Korematsu v. United States, 323 U.S. 214 (1944) Justice Owen Roberts, Dissenting (Part 2)

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On March 2, 1942, the petitioner, therefore, had notice that, by Executive Order, the President, to prevent espionage and sabotage, had authorized the Military to exclude him from certain areas and to prevent his entering or leaving certain areas without permission. He was on notice that his home city had been included, by Military Order, in Area No. 1, and he was on notice further that, at sometime in the future, the Military Commander would make an order for the exclusion of certain persons, not described or classified, from various zones including that, in which he lived.

March 21, 1942, Congress enacted [n3] that anyone who knowingly

shall enter, remain in, leave, or commit any act in any military area or military zone prescribed . . . by any military commander . . . contrary to the restrictions applicable to any such area or zone or contrary to the order of . . . any such military commander

shall be guilty of a misdemeanor. This is the Act under which the petitioner was charged.

March 24, 1942, General DeWitt instituted the curfew for certain areas within his command, by an order the validity of which was sustained in Hirabayashi v. United States, supra.

March 24, 1942, General DeWitt began to issue a series of exclusion orders relating to specified areas.

March 27, 1942, by Proclamation No. 4, [n4] the General recited that

it is necessary, in order to provide for the welfare and to insure the orderly evacuation and resettlement of Japanese voluntarily migrating from Military Area No. 1, to restrict and regulate such migration, and ordered that, as of March 29, 1942,

all alien Japanese and persons of Japanese ancestry who are within the limits of Military Area No. 1, be and they are hereby prohibited from leaving that area for any purpose until and to the extent that a future proclamation or order of this headquarters shall so permit or direct. [n5]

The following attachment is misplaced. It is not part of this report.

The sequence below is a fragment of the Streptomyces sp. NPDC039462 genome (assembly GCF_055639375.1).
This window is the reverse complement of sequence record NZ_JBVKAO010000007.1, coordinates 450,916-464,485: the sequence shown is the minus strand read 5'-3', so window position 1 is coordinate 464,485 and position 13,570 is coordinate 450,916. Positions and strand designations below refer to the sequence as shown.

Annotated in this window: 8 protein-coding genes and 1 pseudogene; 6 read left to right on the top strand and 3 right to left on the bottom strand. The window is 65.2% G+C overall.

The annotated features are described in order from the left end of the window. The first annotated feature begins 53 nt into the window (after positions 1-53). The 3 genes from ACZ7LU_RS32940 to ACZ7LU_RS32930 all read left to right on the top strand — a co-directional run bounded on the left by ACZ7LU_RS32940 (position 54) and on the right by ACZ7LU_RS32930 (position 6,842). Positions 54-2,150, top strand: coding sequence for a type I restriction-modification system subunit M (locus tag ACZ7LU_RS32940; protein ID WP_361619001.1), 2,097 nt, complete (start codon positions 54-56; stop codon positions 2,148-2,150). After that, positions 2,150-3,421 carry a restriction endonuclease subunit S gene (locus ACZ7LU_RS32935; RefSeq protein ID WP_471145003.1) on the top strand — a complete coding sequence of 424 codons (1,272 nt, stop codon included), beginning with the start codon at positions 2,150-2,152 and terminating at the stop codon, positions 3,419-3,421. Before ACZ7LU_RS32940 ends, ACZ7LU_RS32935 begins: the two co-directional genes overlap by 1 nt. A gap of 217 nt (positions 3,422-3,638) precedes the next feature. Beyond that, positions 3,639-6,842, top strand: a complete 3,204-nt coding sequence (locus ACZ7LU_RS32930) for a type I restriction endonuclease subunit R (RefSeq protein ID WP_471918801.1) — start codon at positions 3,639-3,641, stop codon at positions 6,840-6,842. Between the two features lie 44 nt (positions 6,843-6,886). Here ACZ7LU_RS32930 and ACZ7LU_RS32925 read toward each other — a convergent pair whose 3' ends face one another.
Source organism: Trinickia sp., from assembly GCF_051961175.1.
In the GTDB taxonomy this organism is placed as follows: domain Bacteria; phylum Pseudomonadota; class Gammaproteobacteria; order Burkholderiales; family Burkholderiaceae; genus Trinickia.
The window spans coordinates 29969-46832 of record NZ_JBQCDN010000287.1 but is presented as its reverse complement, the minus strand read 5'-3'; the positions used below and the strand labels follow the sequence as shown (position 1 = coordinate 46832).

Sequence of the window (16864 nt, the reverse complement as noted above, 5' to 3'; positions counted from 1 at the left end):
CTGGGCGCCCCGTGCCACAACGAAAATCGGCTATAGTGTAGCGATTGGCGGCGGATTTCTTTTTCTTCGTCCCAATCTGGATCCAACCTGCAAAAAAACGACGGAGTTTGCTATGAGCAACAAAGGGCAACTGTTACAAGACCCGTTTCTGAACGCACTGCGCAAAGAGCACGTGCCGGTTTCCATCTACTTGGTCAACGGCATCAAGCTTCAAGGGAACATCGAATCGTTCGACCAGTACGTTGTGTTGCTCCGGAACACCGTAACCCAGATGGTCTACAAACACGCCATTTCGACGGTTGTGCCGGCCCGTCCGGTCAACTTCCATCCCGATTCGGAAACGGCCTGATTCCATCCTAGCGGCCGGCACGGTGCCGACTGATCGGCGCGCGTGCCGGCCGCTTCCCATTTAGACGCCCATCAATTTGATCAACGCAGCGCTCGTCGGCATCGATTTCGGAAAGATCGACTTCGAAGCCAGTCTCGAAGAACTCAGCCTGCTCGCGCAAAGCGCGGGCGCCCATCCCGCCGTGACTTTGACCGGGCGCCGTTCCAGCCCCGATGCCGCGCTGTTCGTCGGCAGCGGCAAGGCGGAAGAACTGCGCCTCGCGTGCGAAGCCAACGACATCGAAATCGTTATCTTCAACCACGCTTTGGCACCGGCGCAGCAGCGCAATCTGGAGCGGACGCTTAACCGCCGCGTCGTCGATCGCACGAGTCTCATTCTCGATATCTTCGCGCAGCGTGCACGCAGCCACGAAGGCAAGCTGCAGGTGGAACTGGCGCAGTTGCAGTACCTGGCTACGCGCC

No order had been made excluding the petitioner from the area in which he lived. By Proclamation No. 4, he was, after March 29, 1942, confined to the limits of Area No. 1. If the Executive Order No. 9066 and the Act of Congress meant what they said, to leave that area, in the face of Proclamation No. 4, would be to commit a misdemeanor.

May 3, 1942, General DeWitt issued Civilian Exclusion Order No. 34 [n6] providing that, after 12 o’clock May 8, 1942, all persons of Japanese ancestry, both alien and nonalien, were to be excluded from a described portion of Military Area No. 1, which included the County of Alameda, California. The order required a responsible member of each family and each individual living alone to report, at a time set, at a Civil Control Station for instructions to go to an Assembly Center, and added that any person failing to comply with the provisions of the order who was found in the described area after the date set would be liable to prosecution under the Act of March 21, 1942, supra. It is important to note that the order, by its express terms, had no application to persons within the bounds “of an established Assembly Center pursuant to instructions from this Headquarters . . .” The obvious purpose of the orders made, taken together, was to drive all citizens of Japanese ancestry into Assembly Centers within the zones of their residence, under pain of criminal prosecution.

The predicament in which the petitioner thus found himself was this: he was forbidden, by Military Order, to leave the zone in which he lived; he was forbidden, by Military Order, after a date fixed, to be found within that zone unless he were in an Assembly Center located in that zone. General DeWitt’s report to the Secretary of War concerning the programme of evacuation and relocation of Japanese makes it entirely clear, if it were necessary to refer to that document — and, in the light of the above recitation, I think it is not, — that an Assembly Center was a euphemism for a prison. No person within such a center was permitted to leave except by Military Order.